Choice of Ventilation Key Decision in Any New Project

In hot summer weather house design becomes critical in ensuring optimal airflow for the cooling and comfort of the birds. Yet when designing a modern broiler house the priority is all too often driven by the need for quick returns and not long-term bird performance.

New longer and wider tunnel houses challenge the ventilation system’s ability to produce uniform conditions the full length of the house. Equally important is the challenge of providing sufficient air exchange and air speed needed to keep the birds comfortable – and their combined impact on energy costs?

The broiler farmer stimulates feed consumption from the moment the chicks arrive on the farm, with the first seven days the most important. An extra gram then can be equivalent to five grams or more at 35 days. The other most challenging period, especially in summer, is after 25 days when birds are fully feathered and hot conditions will challenge feed consumption.

Capital investment is often driven by the need for fast paybacks with investment decisions often made without optimizing design and airflow requirements. These are some essential design 
considerations:

Well-insulated, smooth ceilings and walls;

  1. Good quality inlets for minimum and transition ventilation;
  2. Adequate static pressure control by thorough sealing; and
  3. Tunnel fan choice based on efficiency – not cost!
The biggest challenge for houses longer than 120 meters is maintaining an acceptable temperature pick-up from the front to the back of the house, or commonly referred to as the T. The level of bird comfort ultimately drives daily feed consumption and even temperature distribution will help ensure uniform feed intake and uniform processing weights.

The amount that the air in a house heats up depends primarily on three
factors:

  1. Metabolic heat added by the broilers;
  2. How quickly the air in the house is exchanged; and
  3. Thermal properties of the house.
Heat flows through surfaces from hot to cold, entering the house through the ceiling, sidewalls or curtains. The higher the R-value of the surface, the lower the emissivity. By far the greatest amount of heat produced is that produced by the birds. The broiler is the greatest contributor to heat load. But the value of good insulation cannot be underestimated, and is vital for bird comfort and minimizing operational cost during both brooding and growing. During brooding it plays a vital role in reducing heating costs and during growing it helps reduce the heat load on the house.

The transition ventilation system plays a critical role in temperature management during brooding through day 21. It ensures efficient air exchange and temperature management without creating excessive air movement at chick level. Until broilers have full feather development, they are very sensitive to air speed, which impacts feed consumption. Choice and installation of a high-quality inlet is often overlooked by growers in hotter regions of the world. Price rather than the long-term impact on early performance is too often the driver of what is essentially equipment that should be only about 3% of total capital cost on a new project.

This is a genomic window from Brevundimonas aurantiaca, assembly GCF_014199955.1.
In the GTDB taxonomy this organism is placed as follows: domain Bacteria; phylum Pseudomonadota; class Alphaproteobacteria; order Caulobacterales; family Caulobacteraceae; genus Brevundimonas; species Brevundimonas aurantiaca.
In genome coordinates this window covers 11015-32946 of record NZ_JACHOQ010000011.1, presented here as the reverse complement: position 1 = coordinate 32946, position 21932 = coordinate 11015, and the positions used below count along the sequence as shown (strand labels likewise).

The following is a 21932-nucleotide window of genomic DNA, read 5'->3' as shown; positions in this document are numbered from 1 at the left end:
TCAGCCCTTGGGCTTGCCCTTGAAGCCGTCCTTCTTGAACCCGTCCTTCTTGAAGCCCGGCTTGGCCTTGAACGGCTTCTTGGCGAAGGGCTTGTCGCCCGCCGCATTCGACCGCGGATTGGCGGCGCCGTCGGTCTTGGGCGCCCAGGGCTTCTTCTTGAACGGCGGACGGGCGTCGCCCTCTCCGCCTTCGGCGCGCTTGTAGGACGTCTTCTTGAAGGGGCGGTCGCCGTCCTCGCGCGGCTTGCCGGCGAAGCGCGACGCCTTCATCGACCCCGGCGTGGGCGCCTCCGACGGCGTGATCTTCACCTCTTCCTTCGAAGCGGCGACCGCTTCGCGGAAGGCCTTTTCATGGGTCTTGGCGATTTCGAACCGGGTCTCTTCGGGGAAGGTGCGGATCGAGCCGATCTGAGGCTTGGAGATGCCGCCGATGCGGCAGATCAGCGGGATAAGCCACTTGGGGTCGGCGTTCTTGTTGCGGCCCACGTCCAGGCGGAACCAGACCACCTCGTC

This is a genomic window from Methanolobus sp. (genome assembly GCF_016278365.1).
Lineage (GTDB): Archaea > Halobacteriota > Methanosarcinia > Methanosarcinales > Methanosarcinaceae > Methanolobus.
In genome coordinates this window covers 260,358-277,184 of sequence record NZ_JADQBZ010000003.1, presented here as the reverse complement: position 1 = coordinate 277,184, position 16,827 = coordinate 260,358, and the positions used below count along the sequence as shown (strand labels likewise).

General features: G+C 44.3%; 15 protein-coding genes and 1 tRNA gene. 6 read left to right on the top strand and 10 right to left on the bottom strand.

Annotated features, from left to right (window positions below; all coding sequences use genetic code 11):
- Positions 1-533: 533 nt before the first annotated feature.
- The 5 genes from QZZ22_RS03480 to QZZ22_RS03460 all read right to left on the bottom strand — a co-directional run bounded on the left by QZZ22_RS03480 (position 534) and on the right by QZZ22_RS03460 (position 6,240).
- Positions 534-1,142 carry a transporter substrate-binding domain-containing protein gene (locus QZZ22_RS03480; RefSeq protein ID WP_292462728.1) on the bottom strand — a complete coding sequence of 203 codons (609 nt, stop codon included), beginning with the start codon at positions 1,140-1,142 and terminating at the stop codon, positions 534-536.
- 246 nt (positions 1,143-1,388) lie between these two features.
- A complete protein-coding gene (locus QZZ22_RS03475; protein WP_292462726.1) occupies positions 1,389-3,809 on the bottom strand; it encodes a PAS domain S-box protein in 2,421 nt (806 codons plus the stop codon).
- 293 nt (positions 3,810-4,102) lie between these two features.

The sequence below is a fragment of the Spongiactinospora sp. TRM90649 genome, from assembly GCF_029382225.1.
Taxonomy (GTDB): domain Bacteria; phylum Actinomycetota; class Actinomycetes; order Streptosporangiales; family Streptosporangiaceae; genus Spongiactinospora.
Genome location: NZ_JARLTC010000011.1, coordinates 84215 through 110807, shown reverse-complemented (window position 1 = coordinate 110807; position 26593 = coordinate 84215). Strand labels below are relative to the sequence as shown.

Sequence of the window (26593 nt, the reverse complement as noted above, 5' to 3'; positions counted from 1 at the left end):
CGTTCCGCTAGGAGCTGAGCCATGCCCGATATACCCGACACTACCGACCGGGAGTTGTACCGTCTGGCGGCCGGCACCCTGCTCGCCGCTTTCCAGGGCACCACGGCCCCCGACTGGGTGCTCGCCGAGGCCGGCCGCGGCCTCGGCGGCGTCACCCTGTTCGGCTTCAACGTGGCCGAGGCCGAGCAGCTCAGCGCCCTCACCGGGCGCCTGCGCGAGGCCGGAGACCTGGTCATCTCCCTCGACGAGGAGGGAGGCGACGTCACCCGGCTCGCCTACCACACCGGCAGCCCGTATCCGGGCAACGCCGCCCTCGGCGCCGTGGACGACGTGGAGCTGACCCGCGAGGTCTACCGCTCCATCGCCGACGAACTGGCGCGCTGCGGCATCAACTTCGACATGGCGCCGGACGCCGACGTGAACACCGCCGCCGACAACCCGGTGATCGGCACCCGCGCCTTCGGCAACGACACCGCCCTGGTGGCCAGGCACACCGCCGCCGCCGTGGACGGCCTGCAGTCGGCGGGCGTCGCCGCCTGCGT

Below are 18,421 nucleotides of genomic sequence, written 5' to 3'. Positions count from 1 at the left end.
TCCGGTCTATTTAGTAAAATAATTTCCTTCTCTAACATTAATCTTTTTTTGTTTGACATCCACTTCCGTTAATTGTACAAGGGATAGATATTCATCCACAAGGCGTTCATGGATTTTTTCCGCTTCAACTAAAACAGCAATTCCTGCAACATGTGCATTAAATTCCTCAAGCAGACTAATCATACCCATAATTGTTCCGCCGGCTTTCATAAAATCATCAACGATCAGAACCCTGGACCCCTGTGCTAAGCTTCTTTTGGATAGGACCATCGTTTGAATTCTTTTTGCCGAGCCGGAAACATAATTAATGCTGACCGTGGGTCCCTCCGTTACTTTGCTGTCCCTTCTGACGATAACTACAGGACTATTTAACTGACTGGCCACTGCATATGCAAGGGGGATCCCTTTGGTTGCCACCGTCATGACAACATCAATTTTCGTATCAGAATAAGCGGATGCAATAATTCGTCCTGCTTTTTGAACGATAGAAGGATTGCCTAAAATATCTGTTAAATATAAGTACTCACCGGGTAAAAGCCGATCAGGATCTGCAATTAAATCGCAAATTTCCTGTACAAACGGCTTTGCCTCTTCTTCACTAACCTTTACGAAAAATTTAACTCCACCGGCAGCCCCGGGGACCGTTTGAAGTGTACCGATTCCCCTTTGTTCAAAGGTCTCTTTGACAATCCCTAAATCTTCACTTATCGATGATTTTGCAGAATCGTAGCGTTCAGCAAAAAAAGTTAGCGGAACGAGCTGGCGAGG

The quicker the air exchange rate, the cooler a house will be. Unfortunately a good air exchange capability alone will not guarantee bird comfort. Air speed is needed to remove sensible heat produced by the birds. Most tunnel houses are equipped with an evaporative cooling system, designed to keep the incoming air temperature below 29°C. Dropping temperature with an evaporation system increases humidity in the house, thus reducing the 
birds capacity to release heat through panting. By far the most important contributor to bird comfort is air speed. 

Future key design decisions will revolve around achieving the genetic potential at lowest operating costs. In the 
future electricity costs will be the greatest contributor to overall operational costs. One’s choice of tunnel fan will by far be the most important decision.

Choice should be based not on unit cost but the following:

  1. Energy efficiency – cfm/Watt or m³/hr/Watt. A minimum of 21cfm/W at 25Pa.
  2. Airflow ratio – an indication of how well the fan will hold up under high static pressures. Airflow ratio should always be greater than 0.75.
Only purchase fans that have been independently tested. Insulation, inlet choice and installation, ability to maintain adequate pressure and choice of tunnel fan are by far the key design decisions in any new project having a major impact on payback and future profitability.
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